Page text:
Grad School: To Go or Not To Go?
By Bob Verini, Kaplan
There are upsides and downsides to graduate school. On the downside, programs are small, there’s a lot of competition, and your job outlook might still be uncertain once you’ve earned your degree. On the other hand, a graduate degree could be the ticket to the best jobs, may allow you to move beyond a certain level in your career, and marks you as an expert.
You should ask yourself these four questions when deciding if and when to go to graduate school:
What do I want my graduate degree to do for me?
You must seek more than a credential or letters after your name. Consider the specific doors that the degree will open. A sheer love of school, or a vague desire for "something to fall back on," are poor reasons for going to grad school.
Am I committed enough to stick it out as long as takes?
“It is important to know why you want to go back,” says Dominique Grinnell ’88, who has both a master’s in political science and an MBA. “Knowing why means that during the really hard times when you are thinking that you made a mistake, you will be able to say, ‘Oh yeah, I am here for a reason.’ Knowing why makes the sacrifice worth it.”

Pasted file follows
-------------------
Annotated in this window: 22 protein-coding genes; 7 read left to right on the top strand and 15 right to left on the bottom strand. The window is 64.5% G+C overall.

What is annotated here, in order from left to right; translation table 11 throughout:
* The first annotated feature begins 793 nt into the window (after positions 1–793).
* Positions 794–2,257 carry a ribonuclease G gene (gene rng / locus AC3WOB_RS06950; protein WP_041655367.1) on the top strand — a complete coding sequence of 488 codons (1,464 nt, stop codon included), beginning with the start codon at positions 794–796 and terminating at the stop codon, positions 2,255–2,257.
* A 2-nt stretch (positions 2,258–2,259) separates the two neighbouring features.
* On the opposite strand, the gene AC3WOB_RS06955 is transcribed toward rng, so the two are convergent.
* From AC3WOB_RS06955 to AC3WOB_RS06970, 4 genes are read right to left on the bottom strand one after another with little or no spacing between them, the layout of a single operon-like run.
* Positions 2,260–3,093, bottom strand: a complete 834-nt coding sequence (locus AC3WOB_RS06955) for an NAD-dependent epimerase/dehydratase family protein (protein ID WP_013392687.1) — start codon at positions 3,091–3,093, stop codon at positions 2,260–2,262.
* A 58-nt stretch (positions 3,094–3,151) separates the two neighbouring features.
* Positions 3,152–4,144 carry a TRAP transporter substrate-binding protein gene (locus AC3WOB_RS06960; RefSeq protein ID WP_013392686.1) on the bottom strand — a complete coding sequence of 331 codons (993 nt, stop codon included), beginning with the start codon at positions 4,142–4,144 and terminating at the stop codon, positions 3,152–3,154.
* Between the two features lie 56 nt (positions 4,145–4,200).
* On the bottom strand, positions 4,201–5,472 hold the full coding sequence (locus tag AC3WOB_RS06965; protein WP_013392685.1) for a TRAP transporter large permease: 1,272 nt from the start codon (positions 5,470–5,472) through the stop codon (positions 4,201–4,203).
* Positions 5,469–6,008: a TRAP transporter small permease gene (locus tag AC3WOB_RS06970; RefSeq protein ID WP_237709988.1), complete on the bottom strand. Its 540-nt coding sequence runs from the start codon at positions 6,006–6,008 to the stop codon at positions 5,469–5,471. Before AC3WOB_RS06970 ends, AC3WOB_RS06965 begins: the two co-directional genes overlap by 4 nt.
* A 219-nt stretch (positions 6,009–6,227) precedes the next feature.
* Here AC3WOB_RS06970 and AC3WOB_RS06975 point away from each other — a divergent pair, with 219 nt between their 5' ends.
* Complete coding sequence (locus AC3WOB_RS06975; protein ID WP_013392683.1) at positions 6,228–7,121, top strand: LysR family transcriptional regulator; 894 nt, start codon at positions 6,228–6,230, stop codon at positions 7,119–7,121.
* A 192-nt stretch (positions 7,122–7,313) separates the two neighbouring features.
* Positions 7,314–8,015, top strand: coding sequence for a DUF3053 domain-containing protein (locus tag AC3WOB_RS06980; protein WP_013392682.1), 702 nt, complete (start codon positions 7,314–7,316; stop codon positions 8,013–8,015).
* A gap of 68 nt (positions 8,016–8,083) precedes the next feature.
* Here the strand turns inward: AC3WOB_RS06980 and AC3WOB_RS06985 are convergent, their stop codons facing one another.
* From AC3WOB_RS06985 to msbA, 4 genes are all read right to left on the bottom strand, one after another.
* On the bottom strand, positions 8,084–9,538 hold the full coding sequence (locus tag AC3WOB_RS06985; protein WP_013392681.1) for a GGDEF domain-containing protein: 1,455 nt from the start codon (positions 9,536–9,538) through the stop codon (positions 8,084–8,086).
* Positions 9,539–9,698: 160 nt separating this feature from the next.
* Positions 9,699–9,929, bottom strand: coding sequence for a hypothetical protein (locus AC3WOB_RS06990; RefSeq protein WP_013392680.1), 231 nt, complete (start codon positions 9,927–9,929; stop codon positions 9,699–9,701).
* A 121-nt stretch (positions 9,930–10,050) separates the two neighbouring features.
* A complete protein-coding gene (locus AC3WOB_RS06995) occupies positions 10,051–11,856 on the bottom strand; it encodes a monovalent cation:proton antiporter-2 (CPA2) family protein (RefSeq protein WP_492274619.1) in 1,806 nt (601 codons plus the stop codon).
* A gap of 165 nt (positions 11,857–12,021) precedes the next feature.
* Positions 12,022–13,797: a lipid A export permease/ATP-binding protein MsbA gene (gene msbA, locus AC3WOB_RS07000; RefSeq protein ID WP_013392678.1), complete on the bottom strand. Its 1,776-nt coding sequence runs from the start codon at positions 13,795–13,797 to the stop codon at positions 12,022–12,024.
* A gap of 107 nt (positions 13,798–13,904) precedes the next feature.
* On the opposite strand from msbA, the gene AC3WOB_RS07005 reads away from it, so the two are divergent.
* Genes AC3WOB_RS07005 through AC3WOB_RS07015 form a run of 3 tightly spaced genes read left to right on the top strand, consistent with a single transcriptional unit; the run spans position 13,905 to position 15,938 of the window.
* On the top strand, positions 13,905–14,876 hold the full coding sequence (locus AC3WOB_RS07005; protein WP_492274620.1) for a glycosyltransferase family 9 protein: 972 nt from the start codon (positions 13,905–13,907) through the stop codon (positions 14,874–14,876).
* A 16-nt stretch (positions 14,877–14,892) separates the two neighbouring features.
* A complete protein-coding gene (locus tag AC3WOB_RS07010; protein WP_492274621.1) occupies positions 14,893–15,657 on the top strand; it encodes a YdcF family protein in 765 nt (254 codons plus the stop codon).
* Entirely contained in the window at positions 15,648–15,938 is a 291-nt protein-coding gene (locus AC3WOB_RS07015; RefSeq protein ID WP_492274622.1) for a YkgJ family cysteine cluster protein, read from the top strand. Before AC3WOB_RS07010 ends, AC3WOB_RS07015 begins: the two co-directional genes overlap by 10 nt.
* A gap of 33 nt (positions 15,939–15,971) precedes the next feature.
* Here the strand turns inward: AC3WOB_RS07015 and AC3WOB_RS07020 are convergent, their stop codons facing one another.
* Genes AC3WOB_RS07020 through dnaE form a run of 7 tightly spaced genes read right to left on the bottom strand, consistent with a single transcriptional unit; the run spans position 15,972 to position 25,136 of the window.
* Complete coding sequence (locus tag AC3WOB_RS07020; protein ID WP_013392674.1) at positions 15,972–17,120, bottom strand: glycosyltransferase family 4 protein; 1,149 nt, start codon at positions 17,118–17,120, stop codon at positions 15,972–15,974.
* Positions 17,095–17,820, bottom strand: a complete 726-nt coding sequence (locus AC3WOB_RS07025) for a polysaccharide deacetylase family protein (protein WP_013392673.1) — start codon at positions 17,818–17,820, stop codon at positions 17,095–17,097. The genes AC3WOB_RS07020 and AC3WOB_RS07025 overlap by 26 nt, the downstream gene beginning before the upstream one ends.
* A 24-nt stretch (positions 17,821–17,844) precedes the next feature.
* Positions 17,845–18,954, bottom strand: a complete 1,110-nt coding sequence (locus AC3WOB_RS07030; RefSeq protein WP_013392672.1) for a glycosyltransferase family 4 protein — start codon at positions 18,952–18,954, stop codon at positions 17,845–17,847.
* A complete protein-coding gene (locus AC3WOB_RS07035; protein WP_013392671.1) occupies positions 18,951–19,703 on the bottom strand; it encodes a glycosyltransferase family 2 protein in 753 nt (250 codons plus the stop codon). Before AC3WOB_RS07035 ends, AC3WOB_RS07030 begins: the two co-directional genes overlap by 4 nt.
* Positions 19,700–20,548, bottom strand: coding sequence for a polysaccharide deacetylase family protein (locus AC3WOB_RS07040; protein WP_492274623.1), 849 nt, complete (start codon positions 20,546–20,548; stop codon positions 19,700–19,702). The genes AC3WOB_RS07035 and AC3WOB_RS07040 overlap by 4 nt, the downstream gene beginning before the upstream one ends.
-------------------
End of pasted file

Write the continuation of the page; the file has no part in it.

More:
What specific job prospects will await me once I obtain my degree?
Start thinking now about the marketing plan you'll follow after graduation. If you were to get handed your degree tomorrow, what five firms would you want job offers from?
How will graduate school affect my family and my finances?
“Know how you will pay for your education and support yourself during school,” says Grinnell. “Figure this out before you go. It’s hard enough being in school without worrying how you will come up with tuition or pay your car insurance.” It’s important to recognize the costs, both personal and financial, and be prepared to shoulder them.
If all of these questions can be answered positively and specifically, it probably makes sense to go to graduate school now. If you can’t answer these yet, then usually it’s better to wait and get your life in order so that you can answer them positively and make the right choices.
Commercial guides like Peterson’s.
Visit bulletin boards and listservs.
Not so obvious
Talk to professors.
Cold call people in the field.
Visit the UCLA Career Center.
Make use of the Alumni Association.
Join professional organizations.